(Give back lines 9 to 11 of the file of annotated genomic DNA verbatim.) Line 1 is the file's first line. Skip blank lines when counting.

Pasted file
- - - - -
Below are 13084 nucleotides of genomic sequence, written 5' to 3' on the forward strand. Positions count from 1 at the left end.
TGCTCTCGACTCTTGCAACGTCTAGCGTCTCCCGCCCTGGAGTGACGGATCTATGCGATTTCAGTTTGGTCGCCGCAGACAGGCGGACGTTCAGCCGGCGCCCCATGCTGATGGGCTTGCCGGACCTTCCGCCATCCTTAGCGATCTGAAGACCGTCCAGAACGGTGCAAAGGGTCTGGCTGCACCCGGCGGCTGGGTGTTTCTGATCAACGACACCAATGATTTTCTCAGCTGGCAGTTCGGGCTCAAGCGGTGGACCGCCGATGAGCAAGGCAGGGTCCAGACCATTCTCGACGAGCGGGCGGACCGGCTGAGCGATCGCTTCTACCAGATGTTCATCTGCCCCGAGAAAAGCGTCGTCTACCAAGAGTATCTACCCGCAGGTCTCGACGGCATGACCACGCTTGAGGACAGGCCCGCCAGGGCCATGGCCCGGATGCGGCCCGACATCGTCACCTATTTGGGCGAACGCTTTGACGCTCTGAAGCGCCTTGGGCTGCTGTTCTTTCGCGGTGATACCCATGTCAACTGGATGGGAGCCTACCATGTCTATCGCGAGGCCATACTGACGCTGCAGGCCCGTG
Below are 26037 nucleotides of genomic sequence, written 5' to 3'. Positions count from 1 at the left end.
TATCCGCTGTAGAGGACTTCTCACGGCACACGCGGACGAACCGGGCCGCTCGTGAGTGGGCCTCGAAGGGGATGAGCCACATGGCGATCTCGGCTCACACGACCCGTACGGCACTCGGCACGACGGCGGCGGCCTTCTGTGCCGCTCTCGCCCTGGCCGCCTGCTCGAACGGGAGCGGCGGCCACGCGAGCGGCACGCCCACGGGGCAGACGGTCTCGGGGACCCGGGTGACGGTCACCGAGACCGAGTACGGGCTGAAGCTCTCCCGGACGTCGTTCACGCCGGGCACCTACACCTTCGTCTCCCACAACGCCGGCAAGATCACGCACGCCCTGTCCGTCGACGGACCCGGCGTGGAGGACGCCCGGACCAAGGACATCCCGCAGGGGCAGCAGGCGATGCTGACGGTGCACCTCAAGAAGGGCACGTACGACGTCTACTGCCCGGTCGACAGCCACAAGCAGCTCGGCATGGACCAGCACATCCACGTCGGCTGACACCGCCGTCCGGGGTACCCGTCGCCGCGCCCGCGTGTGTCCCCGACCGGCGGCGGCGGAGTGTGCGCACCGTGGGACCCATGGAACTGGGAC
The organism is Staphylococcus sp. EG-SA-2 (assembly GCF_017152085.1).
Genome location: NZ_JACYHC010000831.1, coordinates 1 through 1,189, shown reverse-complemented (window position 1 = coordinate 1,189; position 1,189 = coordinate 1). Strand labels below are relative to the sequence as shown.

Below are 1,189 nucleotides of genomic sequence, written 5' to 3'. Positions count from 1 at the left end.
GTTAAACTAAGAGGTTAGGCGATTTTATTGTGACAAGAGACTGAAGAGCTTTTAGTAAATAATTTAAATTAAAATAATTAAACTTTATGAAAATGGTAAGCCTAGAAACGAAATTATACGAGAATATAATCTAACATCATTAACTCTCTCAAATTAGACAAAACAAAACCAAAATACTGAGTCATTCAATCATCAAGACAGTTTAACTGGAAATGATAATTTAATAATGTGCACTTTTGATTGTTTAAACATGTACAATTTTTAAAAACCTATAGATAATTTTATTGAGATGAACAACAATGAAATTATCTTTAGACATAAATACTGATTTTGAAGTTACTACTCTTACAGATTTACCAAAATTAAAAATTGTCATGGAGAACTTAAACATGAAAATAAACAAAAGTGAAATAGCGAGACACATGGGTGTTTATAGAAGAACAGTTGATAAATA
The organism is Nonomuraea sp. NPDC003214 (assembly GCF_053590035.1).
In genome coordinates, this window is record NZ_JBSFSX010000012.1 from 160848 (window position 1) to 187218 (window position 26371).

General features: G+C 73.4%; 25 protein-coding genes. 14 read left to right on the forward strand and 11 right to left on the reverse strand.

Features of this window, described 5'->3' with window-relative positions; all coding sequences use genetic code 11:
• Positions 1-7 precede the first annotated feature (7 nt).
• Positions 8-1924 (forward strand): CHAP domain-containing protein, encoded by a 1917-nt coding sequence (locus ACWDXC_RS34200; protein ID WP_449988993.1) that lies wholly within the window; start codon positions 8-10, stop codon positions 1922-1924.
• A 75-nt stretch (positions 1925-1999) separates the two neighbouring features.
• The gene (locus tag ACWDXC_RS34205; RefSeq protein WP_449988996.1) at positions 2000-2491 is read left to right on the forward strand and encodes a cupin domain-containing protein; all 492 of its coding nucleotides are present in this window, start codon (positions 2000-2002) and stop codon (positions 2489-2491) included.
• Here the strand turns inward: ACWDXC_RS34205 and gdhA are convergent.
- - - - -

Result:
The organism is Nonomuraea sp. NPDC003214 (assembly GCF_053590035.1).
In genome coordinates, this window is record NZ_JBSFSX010000012.1 from 160848 (window position 1) to 187218 (window position 26371).

General features: G+C 73.4%; 25 protein-coding genes. 14 read left to right on the forward strand and 11 right to left on the reverse strand.